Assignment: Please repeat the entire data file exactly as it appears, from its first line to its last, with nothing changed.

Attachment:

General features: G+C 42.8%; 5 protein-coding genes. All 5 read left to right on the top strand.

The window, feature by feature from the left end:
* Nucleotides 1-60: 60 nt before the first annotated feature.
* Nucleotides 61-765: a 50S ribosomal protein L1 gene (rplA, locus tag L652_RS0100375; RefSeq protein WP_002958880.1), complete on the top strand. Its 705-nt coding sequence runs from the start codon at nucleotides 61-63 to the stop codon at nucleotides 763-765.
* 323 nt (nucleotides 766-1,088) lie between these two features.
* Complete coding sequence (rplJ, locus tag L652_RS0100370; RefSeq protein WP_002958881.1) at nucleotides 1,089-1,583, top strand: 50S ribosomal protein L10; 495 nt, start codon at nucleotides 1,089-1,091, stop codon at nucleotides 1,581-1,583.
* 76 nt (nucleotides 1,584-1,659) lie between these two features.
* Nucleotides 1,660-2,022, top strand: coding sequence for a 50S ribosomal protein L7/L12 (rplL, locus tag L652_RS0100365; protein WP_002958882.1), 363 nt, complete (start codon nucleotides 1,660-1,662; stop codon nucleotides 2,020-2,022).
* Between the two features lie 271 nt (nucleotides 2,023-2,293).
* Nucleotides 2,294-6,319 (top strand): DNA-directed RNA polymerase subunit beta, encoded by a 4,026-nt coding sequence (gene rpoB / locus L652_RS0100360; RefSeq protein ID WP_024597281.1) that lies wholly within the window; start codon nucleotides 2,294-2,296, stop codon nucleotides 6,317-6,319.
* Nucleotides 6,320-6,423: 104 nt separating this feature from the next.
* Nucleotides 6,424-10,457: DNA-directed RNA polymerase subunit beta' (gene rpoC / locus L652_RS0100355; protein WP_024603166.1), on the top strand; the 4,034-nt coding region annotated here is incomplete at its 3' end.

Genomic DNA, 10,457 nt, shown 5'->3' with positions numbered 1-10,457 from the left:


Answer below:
General features: G+C 42.8%; 5 protein-coding genes. All 5 read left to right on the top strand.

The window, feature by feature from the left end:
* Nucleotides 1-60: 60 nt before the first annotated feature.
* Nucleotides 61-765: a 50S ribosomal protein L1 gene (rplA, locus tag L652_RS0100375; RefSeq protein WP_002958880.1), complete on the top strand. Its 705-nt coding sequence runs from the start codon at nucleotides 61-63 to the stop codon at nucleotides 763-765.
* 323 nt (nucleotides 766-1,088) lie between these two features.
* Complete coding sequence (rplJ, locus tag L652_RS0100370; RefSeq protein WP_002958881.1) at nucleotides 1,089-1,583, top strand: 50S ribosomal protein L10; 495 nt, start codon at nucleotides 1,089-1,091, stop codon at nucleotides 1,581-1,583.
* 76 nt (nucleotides 1,584-1,659) lie between these two features.
* Nucleotides 1,660-2,022, top strand: coding sequence for a 50S ribosomal protein L7/L12 (rplL, locus tag L652_RS0100365; protein WP_002958882.1), 363 nt, complete (start codon nucleotides 1,660-1,662; stop codon nucleotides 2,020-2,022).
* Between the two features lie 271 nt (nucleotides 2,023-2,293).
* Nucleotides 2,294-6,319 (top strand): DNA-directed RNA polymerase subunit beta, encoded by a 4,026-nt coding sequence (gene rpoB / locus L652_RS0100360; RefSeq protein ID WP_024597281.1) that lies wholly within the window; start codon nucleotides 2,294-2,296, stop codon nucleotides 6,317-6,319.
* Nucleotides 6,320-6,423: 104 nt separating this feature from the next.
* Nucleotides 6,424-10,457: DNA-directed RNA polymerase subunit beta' (gene rpoC / locus L652_RS0100355; protein WP_024603166.1), on the top strand; the 4,034-nt coding region annotated here is incomplete at its 3' end.

Genomic DNA, 10,457 nt, shown 5'->3' with positions numbered 1-10,457 from the left: